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Published: Tuesday, 7/3/2012

Prescribed blazes fuel fight to force out pesky Phragmites

BY MATT MARKEY
BLADE OUTDOORS EDITOR

MARBLEHEAD, Ohio -- Fire can be a very destructive force, as we've witnessed over the past month in the western U.S., but it can also be a cleansing mechanism.

A recent series of prescribed burns in the marshy areas around Sandusky Bay will hopefully beat back a nasty and aggressive invasive plant, clearing the way for native vegetation to repopulate the mud flats and once again make them hospitable for birds, waterfowl, and other wildlife.

The flames have consumed huge patches of a vegetative villain called Phragmites, pronounced: frag-MY-teez.

This nonnative plant, also known as the common reed, is a bully when it moves into the bulrushes. Phragmites can grow to 15 feet in height and taller, but more than half of the plant's mass is actually underground in a massive complex of rhizomes and roots, some pushing to depths of six feet.

"It basically takes over, and crowds out everything else, including all of the native plant life," said Joe Uhinck, wildlife specialist with the Ottawa Soil & Water Conservation District who is involved with the eradication effort.

Phragmites is thought by some to have originated in Australia, and it is now present on every continent but Antarctica, Uhinck said.

Another theory holds that Phragmites arrived in North America in the early part of the 20th century, hidden in ballast and packing material on ships arriving from Europe. When those materials were disposed of in coastal marsh areas, the pesky plant got its foothold.

"This plant has become a serious problem here over the last 10 or 15 years," Uhinck said. "It has spread rapidly in the Lake Erie marsh region. It grows so thick that nothing can utilize it -- there's no wildlife habitat value to it."

The plumes of black smoke witnessed by boaters out on Sandusky Bay and motorists along the highways around the bay area last week were a sign that this round of battles with Phragmites at certain sites, including the Meadowbrook Marsh, was nearing its eleventh hour. The smoke gets its dark color from the rich nutrients present at the marsh burn sites, Uhinck said.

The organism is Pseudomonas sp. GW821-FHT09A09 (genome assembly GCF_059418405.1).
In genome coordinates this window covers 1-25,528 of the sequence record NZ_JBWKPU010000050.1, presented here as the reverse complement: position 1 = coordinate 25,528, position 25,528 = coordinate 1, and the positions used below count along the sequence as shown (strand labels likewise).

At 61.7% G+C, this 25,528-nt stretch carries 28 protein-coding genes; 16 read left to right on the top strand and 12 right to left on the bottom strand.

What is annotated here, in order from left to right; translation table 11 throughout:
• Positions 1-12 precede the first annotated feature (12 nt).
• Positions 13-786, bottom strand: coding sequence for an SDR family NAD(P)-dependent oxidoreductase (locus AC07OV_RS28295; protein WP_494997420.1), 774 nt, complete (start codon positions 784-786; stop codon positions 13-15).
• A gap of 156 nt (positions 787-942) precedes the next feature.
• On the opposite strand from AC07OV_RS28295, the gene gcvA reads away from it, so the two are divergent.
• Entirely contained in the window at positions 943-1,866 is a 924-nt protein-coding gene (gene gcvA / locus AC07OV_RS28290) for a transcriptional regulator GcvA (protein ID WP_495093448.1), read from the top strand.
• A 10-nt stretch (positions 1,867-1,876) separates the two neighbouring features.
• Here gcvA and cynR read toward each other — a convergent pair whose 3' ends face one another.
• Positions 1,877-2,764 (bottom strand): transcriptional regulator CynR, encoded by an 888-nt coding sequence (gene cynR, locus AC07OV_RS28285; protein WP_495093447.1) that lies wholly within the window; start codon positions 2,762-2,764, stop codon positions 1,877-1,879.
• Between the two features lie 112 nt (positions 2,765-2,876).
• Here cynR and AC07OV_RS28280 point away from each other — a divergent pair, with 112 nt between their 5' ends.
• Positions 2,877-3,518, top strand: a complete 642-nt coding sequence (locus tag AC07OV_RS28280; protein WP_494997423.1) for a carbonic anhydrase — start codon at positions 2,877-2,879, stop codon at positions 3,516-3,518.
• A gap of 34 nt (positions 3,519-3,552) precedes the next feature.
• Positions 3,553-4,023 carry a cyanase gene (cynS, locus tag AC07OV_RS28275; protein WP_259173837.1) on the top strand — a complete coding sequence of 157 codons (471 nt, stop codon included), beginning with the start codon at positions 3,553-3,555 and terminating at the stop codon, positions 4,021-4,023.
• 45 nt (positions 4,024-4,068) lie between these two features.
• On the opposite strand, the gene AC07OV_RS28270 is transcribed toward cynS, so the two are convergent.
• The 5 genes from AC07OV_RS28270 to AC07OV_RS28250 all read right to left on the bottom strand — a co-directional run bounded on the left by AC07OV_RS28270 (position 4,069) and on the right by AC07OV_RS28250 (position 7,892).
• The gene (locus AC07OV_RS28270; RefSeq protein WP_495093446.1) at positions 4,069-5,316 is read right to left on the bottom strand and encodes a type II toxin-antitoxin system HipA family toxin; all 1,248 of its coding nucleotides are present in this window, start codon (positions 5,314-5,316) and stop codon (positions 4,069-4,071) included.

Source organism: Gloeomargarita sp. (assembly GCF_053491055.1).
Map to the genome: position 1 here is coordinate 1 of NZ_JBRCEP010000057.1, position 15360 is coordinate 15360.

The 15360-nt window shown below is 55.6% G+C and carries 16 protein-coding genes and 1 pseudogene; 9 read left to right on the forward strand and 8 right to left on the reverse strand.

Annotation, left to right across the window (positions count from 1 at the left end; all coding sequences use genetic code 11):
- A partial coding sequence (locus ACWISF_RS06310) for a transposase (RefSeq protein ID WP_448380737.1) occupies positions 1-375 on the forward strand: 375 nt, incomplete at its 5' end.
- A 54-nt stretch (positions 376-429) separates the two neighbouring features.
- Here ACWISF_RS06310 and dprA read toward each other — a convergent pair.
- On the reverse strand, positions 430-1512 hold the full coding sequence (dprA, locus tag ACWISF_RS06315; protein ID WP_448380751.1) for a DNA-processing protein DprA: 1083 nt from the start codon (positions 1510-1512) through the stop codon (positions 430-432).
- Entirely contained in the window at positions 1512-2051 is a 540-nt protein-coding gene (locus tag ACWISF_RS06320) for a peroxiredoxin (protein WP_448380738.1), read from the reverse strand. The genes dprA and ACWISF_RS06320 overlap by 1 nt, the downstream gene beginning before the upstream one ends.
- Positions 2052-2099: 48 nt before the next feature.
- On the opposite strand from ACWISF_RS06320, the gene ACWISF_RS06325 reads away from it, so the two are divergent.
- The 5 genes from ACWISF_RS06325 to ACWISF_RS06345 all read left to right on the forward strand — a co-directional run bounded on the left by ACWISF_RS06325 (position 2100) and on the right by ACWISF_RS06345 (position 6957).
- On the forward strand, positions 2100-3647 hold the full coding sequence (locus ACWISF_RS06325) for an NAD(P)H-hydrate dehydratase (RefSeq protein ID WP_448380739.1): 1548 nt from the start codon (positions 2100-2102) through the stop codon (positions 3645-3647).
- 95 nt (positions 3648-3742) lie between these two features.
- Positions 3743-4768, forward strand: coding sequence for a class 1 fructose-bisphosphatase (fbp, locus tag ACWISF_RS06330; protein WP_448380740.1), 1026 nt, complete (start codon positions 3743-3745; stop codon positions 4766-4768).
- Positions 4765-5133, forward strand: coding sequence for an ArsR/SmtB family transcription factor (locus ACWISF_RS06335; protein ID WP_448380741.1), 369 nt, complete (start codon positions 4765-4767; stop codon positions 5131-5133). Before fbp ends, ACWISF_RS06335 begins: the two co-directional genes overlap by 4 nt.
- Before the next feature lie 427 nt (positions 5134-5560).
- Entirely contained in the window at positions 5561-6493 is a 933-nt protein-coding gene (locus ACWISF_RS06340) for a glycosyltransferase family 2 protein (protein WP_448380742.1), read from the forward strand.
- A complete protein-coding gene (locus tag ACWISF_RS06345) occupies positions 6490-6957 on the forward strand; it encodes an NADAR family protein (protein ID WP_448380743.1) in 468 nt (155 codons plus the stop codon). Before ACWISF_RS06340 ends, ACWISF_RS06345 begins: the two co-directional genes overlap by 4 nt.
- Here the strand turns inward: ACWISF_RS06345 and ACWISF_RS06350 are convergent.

Before the fire consumed the plants, which are highly tolerant and able to out-adapt all of their competition in the marshes, water-safe herbicides were applied to the large swaths of Phragmites for two seasons to guarantee they had been killed. The flames then took several hours to complete the job.

In the summer months, the Phragmites plant displays large, flat, green leaves along its stem, and it has an unusual purple and brown seed head with distinctive, feathery plumes that are up to 20 inches long.

The local battle with Phragmites is a collaborative effort between the Ottawa Soil & Water Conservation District, the Erie-Ottawa-Sandusky Pheasants Forever, and the Lake Erie Cooperative Weed Management Area program, with some funding assistance from the Great Lakes Restoration Initiative.

The Lake Erie Cooperative Weed Management Area program works primarily in Ottawa, Lucas, Erie, and Sandusky counties, with a mission to protect, restore, and enhance the Western Lake Erie Basin wetlands through the coordination of efforts to first identify, and then prevent and control invasive plant species. Phragmites is at the top of the group's Most Wanted list.

Uhinck, who doubles as the habitat chairman for the Erie-Ottawa-Sandusky Pheasants Forever chapter, said the recent prescribed burns involved patches of Phragmites of 50 acres or less, but that future eradication efforts will target some infestations of up to 90 acres. Depending on the weather and the status of any burn-ban, those fires could take place within the next month.

Since the inception of the program nearly two years ago, close to 2,500 acres of Phragmites have been treated, with more than 100 property owners involved in the effort.

Uhinck said the hope is that native plants will return to the marshy areas and repopulate them, once again providing a food source and good habitat for a wide range of wildlife.

A native wetland seeding mix will be used in some areas to push that effort along, but native plants will be relied on to do the bulk of the work by spreading their seeds in the burned off sections of marsh.

Contact Blade outdoors editor Matt Markey at: mmarkey@theblade.com or 419-724-6068.



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